From 1741 to 1911 sea otters were hunted so heavily by Russian and Yankee fur traders that they were thought to be extinct along the California coast. However, sometime in 1911 a small population of 50 sea otters was rediscovered along the Big Sur coast. Luckily the sea otter became protected by the International Fur Seal Treaty in 1911 and by the State of California in 1913.
A sea otter is kept warm only by it's fur coat. They have no blubber to keep them warm like whales, seals and other mammals living in the sea. The sea otter's fur consists of millions of tiny hairs, over 400,000 per square inch, which must be kept clean. Sea otters spend hours every day grooming their coats trapping air within the hairs which provides insulation much like a wetsuit provides insulation for divers and surfers. If an otter can't keep its fur clean it will die from exposure.
Before the sea otter was reintroduced into the Monterey Bay in 1963 the kelp forest had been devastated by unchecked populations of sea urchin and abalone. The abundant sea life we enjoy in our bay was only a small fraction of what we have today. Sea otters play an important role in maintaining the balance of sea life in the bay. That said, not all sea otters eat abalone, and not all eat sea urchins. It's been found that sea otters learn to eat whatever diet their mothers enjoyed, much like humans tend to gravitate to the flavors they grew accustomed to as children. Their diet consists of mostly invertebrates including mussels, clams, snails, squids, octopuses, crabs, sea stars, and more. Some are opportunistic and will just feed on whatever is available, but studies find that many stay within the "mother preference" diet.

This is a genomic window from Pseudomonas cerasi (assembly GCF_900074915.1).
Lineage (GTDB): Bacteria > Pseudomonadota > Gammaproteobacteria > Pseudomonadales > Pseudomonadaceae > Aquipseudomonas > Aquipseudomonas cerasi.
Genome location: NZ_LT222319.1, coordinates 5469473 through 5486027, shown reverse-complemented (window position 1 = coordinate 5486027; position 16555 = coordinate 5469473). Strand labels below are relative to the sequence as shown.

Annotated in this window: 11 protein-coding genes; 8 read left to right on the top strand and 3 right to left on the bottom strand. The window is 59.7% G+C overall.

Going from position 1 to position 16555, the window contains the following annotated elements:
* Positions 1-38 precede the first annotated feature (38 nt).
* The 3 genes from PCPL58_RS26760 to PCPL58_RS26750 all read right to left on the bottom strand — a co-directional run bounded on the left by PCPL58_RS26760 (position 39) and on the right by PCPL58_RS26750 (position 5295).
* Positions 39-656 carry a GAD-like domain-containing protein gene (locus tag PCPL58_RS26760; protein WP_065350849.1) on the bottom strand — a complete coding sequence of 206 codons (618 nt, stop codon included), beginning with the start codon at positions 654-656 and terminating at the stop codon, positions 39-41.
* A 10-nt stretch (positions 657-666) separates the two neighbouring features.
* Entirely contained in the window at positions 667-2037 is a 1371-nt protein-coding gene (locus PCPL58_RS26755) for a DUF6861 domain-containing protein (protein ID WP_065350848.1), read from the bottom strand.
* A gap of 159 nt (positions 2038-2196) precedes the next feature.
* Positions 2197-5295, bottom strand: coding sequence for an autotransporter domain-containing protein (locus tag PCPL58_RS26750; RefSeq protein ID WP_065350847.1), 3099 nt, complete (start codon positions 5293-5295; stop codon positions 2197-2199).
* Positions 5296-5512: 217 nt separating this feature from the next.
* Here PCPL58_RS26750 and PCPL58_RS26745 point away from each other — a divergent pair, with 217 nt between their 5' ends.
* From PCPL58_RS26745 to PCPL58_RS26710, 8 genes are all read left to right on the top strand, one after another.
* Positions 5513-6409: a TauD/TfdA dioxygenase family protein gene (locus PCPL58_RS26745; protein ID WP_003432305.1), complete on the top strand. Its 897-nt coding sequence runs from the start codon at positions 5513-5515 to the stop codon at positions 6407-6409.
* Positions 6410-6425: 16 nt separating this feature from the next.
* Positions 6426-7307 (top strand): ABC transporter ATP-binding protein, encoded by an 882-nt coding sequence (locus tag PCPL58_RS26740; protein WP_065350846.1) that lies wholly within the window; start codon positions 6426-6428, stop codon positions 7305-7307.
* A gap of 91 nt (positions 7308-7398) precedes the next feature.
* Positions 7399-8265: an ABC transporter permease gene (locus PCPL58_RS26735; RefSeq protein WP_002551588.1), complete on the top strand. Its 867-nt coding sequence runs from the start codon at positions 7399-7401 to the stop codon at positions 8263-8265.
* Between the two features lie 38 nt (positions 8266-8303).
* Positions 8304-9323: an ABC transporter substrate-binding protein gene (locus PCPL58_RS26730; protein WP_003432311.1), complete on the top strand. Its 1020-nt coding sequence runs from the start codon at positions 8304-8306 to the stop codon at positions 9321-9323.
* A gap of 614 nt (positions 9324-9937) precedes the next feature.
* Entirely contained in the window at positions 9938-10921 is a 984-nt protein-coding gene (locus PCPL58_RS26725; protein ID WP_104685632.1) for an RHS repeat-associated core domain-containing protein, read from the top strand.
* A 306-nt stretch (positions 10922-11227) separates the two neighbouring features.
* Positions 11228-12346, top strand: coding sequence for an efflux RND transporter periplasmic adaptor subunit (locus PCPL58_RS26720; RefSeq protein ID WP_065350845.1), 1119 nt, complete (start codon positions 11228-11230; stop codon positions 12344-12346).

The southern sea otter is a threatened and endangered animal.
SORAC (Sea Otter Research and Conservation) is a program established by the Monterey Bay Aquarium in 1984 to study and try to save the southern sea otter. To date 540 stranded sea otters have entered into the program. As much as possible the animals are rehabbed and released back into the wild. Sometimes their injuries leave them too vulnerable and they are either kept on exhibit at the Monterey Bay Aquarium or they are adopted by another aquarium or zoo.
Currently the sea otter exhibit at the Monterey Bay Aquarium is undergoing renovations and will be closed until March 2013. In the meantime there is a great new station set up on the aquarium's deck allowing people to observe and learn more about the otters in the wild, many of whom are tracked by SORAC. Recently one of the sea otters who was a successful rescue and has been reintroduced to the wild, was observed paddling by on her back, very close to the deck, with her new pup resting on her stomach.
It is important to remember that as cute as the sea otters are they are still wild animals with very sharp teeth. Kayakers, boaters, and others out on the bay, or the ocean, need to keep a distance from the animals of 100 feet, or more, for their own protection as well as that of the animals.
For more information on SORAC and sea otters please click the link to the Monterey Bay Aquarium at the side of this blog.
In bocca al lupo. m & v